Paradip has many proposals from corporate houses targeting existing berths for captive use.For example, the Jindals want the central quay (CQ) 1 berth, Bhusan Steel the CQ2 and the Essar Group the CQ3. Essar Group plans coastal movement of iron ore pellets from the pelletisation plant proposed to be set up outside the port area with 8-km-long conveyor system connecting the berth with the plant. The minimum cargo guarantee is 6 mt a year. Indian Farmers Fertiliser Cooperative Ltd, which has acquired the Oswal's fertiliser plant at Paradip along with a captive jetty, has set its eye on the adjacent multipurpose berth also for captive use with a cargo guarantee of 6 mt a year for both the berths.

MahaGuj, the joint venture between the Governments of Maharashtra and Gujarat to produce electricity, has shown interests in berths eastern quay (EQ) 1, EQ2 and EQ3 to facilitate coastal movement of coal with a guaranteed throughput of 22 mt a year, likely to go up to 34 mt a year. The company proposes to step up substantially the capacity of the berths, acquire on lease 55 hectares and invest an estimated Rs 1,000 crore to augment facility. Even Posco, the Korean steel giant, is mulling to use Paradip port's facilities in preference to a captive port to meet the requirement of its proposed plant in Odisha.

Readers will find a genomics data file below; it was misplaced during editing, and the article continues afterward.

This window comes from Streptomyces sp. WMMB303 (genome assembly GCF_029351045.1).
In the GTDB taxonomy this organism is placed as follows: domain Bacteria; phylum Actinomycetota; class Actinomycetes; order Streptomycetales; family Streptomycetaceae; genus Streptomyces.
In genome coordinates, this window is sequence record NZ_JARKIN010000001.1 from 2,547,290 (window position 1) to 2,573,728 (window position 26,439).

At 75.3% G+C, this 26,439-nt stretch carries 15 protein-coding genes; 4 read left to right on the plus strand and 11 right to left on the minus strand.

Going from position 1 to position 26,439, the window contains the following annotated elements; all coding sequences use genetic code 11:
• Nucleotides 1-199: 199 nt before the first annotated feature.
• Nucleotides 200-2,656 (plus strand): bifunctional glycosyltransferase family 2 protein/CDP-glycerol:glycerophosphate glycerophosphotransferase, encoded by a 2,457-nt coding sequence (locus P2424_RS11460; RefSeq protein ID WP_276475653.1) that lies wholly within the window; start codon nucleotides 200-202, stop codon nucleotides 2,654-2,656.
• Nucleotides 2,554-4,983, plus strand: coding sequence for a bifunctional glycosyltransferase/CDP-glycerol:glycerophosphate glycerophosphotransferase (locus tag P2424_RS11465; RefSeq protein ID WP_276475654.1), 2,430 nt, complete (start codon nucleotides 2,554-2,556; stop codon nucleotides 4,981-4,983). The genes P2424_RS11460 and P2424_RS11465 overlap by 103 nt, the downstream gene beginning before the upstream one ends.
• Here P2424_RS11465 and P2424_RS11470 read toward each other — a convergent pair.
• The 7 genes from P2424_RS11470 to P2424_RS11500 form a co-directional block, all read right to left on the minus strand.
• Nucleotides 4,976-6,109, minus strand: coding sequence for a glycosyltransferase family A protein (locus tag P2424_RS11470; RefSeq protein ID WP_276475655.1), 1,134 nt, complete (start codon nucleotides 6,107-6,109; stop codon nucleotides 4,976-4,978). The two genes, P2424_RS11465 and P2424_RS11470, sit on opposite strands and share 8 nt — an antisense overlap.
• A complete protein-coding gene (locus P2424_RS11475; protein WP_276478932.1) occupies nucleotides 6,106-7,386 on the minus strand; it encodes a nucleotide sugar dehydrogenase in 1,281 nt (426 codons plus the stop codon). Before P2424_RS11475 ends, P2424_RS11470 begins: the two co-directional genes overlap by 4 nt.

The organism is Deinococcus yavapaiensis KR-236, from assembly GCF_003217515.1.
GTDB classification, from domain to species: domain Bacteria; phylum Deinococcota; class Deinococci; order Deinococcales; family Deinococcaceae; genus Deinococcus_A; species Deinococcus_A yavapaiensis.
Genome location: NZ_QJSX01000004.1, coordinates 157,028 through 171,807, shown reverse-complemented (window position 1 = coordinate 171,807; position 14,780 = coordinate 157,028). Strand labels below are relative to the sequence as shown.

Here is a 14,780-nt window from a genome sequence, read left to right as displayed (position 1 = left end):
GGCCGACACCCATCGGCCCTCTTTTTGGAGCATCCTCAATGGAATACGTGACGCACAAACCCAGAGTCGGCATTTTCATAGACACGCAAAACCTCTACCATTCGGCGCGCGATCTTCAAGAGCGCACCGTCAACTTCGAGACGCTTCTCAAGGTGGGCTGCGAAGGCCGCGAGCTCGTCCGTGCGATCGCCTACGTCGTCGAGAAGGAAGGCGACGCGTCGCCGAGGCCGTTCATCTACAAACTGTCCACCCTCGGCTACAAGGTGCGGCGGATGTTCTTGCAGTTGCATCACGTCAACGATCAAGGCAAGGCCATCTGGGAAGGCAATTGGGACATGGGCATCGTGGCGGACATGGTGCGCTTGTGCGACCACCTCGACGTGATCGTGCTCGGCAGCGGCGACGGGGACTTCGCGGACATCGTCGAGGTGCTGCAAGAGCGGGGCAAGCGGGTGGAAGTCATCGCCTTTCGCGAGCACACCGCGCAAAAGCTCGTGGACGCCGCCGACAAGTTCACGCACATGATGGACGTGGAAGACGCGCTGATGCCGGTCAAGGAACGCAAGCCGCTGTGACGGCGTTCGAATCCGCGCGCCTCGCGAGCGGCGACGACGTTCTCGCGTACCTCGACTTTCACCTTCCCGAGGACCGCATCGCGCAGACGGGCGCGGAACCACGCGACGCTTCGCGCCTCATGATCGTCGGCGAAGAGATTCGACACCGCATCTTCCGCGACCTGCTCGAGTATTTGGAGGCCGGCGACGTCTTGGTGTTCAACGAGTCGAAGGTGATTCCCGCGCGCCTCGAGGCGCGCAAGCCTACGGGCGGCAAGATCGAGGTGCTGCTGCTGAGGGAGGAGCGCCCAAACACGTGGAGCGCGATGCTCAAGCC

Paradip has also appealed to the Odisha Government for about 2,000 acres of Government land available at Bahuda Muhan in Ganjam district for setting up a satellite port with a capacity of 20 mt. For the Paradip Port, competition from the neighbouring private port is a matter of concern. “In a market-friendly environment, competition is inescapable and we've to accept it and counter it. But I also believe that such an environment should help improve efficiency. Our port's inherent strength will help us face competition squarely,” he says. In 2011-12, Paradip port hopes to handle about 55 mt of traffic against last year's 56 mt despite a shortfall of 9.5 mt in cargo availability this fiscal — iron ore 7 mt and about 2.5 mt of coal shifted to neighbouring private port.

“The iron ore traffic came and went like a Tsunami,” he quips. But the shortfall has been largely made up by increased throughputs of crude, coal, fertiliser raw materials and miscellaneous items. The container throughput is also rising — 6,600 twenty-ft equivalents (TEUs) so far in the current fiscal as compared to 4,800 TEUs in the whole of last year. “The throughput is set to rise further in coming years as Transworld and Seeways Shipping have promised regular vessel calls entailing more import containers. The Container Corporation of India too wants to build a container freight station,” he points out.

Mr Rao's only concern is how to expedite project implementation and therefore wants faster Government decisions. A Government-owned port being subject to myriad scrutiny at various levels, precious time is often lost. This, in turn, benefits competing ports. “I envy private ports for their autonomy in decision-making and flexibility in operation,” he admits.